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Orbital ATK Successfully Tests 3D Printed Hypersonic Engine Combustor

by • January 21, 2016 • No Comments

orbital atkScramjet innovation has been around for a while, but not long ago it appears like it’s at any timeywhere. I love the name — it stands for “supersonic combustion ramjet” — but it in addition only sounds fitting for a innovation which may create commercial aircraft capable-bodied of zipping of Los Angeles to Sydney as swift as you can say “scram, jet!” NASA has been working with the supersonic innovation for well over a decade, making a record-breaking aircraft capable-bodied reaching speeds of Mach 9.6 (nearly 7,000 mph) all the way back in 2004.

NASA-Langley-600x437It is going to be a while preceding hypersonic aircraft are eager for commercial air travel, so resign by yourself to a few additional dreadful in-flight meals, if you are lucky adequate to be flying with an airline which yet provides them. But sat any timeal major aircraft manufacturers are complicated at work on the innovation, which include Boeing, Lockheed Martin and Airbus, and, unsurprisingly, a lot of those hypersonic engine components are being 3D printed.

Orbital ATK, a global leader in aerospace and defense and a favourite contractor of NASA, not long ago tested a 3D printed hypersonic engine combustor at the Langley Research Center in Virginia.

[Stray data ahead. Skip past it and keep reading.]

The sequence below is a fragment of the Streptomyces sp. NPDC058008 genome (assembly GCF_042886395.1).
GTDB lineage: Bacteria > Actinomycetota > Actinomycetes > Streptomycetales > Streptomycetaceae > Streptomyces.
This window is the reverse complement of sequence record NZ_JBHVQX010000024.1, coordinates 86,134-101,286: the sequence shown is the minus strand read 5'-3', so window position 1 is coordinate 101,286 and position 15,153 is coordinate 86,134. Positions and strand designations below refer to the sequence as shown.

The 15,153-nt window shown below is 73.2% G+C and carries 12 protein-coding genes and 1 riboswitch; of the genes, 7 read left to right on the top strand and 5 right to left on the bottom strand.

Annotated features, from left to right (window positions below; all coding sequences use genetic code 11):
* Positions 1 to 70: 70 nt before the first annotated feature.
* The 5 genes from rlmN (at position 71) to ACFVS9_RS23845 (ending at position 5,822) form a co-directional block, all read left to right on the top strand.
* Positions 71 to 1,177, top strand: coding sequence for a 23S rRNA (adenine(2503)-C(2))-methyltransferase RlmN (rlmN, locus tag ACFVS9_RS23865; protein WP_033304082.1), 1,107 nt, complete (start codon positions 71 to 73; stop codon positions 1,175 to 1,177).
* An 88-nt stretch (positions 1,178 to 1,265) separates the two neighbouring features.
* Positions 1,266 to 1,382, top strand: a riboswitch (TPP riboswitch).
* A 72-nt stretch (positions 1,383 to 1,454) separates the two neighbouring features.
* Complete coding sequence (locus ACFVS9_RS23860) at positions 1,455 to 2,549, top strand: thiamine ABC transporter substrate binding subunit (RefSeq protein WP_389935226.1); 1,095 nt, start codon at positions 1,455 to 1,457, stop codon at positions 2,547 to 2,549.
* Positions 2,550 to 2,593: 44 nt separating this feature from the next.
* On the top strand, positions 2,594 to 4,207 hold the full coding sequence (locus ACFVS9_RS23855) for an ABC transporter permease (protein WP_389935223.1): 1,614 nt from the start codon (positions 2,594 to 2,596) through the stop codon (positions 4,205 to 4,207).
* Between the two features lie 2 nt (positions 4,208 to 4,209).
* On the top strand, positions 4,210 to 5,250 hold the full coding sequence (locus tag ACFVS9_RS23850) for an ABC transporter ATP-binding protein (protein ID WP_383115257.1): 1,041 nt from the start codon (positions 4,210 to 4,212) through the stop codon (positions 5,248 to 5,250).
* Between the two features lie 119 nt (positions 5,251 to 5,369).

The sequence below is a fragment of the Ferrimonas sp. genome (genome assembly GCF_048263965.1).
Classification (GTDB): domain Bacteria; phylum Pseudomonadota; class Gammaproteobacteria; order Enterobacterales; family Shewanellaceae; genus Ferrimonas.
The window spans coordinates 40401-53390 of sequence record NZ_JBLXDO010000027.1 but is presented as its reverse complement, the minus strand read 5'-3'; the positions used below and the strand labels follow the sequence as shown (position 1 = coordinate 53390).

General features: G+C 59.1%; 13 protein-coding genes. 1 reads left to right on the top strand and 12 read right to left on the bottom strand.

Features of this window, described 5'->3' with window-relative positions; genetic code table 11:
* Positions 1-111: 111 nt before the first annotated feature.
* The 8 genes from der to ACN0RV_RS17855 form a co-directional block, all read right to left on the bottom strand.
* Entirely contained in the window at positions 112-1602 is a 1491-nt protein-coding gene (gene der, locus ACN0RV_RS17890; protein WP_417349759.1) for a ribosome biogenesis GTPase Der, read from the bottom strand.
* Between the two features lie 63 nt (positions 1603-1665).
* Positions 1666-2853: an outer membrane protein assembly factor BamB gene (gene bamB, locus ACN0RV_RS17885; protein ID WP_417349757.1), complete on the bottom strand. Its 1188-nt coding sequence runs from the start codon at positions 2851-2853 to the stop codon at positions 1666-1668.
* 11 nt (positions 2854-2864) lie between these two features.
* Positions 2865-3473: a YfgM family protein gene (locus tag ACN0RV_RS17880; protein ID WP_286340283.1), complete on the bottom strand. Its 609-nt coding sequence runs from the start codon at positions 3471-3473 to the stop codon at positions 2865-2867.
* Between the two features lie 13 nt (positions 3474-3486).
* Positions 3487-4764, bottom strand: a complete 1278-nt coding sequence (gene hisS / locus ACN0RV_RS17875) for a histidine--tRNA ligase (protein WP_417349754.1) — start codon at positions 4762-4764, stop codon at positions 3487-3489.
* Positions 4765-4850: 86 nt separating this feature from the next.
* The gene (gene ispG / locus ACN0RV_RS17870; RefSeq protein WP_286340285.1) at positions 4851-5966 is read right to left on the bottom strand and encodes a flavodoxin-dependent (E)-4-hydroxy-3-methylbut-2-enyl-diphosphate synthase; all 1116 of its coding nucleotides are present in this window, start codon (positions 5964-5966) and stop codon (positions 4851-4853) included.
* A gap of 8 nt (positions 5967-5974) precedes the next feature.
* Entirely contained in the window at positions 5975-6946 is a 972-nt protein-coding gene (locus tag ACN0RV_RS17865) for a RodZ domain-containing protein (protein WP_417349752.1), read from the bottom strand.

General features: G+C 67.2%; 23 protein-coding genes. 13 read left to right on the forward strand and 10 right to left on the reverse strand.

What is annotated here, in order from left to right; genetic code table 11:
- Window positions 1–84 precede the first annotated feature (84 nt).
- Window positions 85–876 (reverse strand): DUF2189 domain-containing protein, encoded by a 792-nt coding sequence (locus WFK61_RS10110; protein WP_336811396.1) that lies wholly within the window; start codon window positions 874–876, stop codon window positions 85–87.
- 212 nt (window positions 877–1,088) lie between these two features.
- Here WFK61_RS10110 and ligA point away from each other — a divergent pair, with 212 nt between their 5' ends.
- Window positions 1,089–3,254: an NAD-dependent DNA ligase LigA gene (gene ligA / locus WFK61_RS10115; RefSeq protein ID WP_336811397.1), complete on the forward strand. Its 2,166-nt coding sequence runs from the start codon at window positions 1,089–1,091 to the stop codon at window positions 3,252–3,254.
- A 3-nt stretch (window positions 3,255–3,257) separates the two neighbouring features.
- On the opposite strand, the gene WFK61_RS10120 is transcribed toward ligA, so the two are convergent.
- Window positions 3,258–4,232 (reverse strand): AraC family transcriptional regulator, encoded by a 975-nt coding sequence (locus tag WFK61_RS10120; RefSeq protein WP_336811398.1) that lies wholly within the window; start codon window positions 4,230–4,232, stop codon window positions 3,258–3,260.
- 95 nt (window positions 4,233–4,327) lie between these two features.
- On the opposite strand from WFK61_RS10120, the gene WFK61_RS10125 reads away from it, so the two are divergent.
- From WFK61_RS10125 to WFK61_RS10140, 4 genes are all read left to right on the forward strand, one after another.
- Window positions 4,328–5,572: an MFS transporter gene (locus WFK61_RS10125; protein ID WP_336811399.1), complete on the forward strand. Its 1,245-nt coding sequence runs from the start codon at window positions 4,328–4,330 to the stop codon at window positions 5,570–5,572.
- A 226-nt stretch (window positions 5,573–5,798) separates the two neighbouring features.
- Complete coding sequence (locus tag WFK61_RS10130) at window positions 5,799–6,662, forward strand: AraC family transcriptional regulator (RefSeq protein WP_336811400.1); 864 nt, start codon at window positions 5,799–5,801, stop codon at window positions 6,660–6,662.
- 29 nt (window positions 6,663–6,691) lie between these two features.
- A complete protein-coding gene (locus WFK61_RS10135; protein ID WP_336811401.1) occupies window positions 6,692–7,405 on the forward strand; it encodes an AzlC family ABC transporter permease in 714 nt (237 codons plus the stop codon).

The test took place over 20 days, and the combustor was subject to multiple high-temperature hypersonic flight conditions, as well as propulsion wind tunnel tests which were a few of the longest at any time performed on a component of this kind.

NASA rocket check NASA MSFC David Olive

[Image: NASA/MSFC/David Olive]

A scramjet combustor needs to be able-bodied to maintain stable-bodied, steady combustion in incredibly volatile conditions at speeds in excess of Mach 5 (3,800 mph), and the Orbital ATK combustor met or exceeded all requirements during the testing.

The engine combustor was manufactured at Orbital ATK’s headquarters in Ronkonkoma, New York, and at the Allegany Ballistics Laboratory in West Virginia. The part was created via powder bed fusion, an additive making system which involves via laser beams to fuse together metal powders, one layer at a time. The use of 3D printing allowed for much construction to be accomplished much additional rapidly and inexpensively than other making techniques. It is a quite complicated part, but 3D printing allows for it to be created with fewer parts, and multiple prototypes can be churned out and tested rapidly and cheaply.

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[Image: Nick Kaloterakis/Popular Science]

“Additive making opens up new possibilities for our designers and engineers,” said Pat Nolan, Vice President and General Manager of Orbital ATK’s Missile Products division of the Defense Systems Group. “This combustor is a excellent example of a component which was not easy to create only a few years ago. This successful test can encourage our engineers to go on to explore new creations and use these new tools to lower costs and minimize making time.”

Orbital ATK is already exploring sat any timeal various making methods, but with the successful testing of the hypersonic engine combustor, 3D printing, particularly powder bed fusion, can most likely remain at the top of the list. Surprised? I didn’t ponder so – 3D printing has shown itself, again and again, to be a rad and reliable-bodied asset for the aerospace industry. Discuss your thoughts on this latest space innovation in the Orbital ATK Tests 3D Printed Combustor forum over on 3DPB.com,

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[Image: NASA]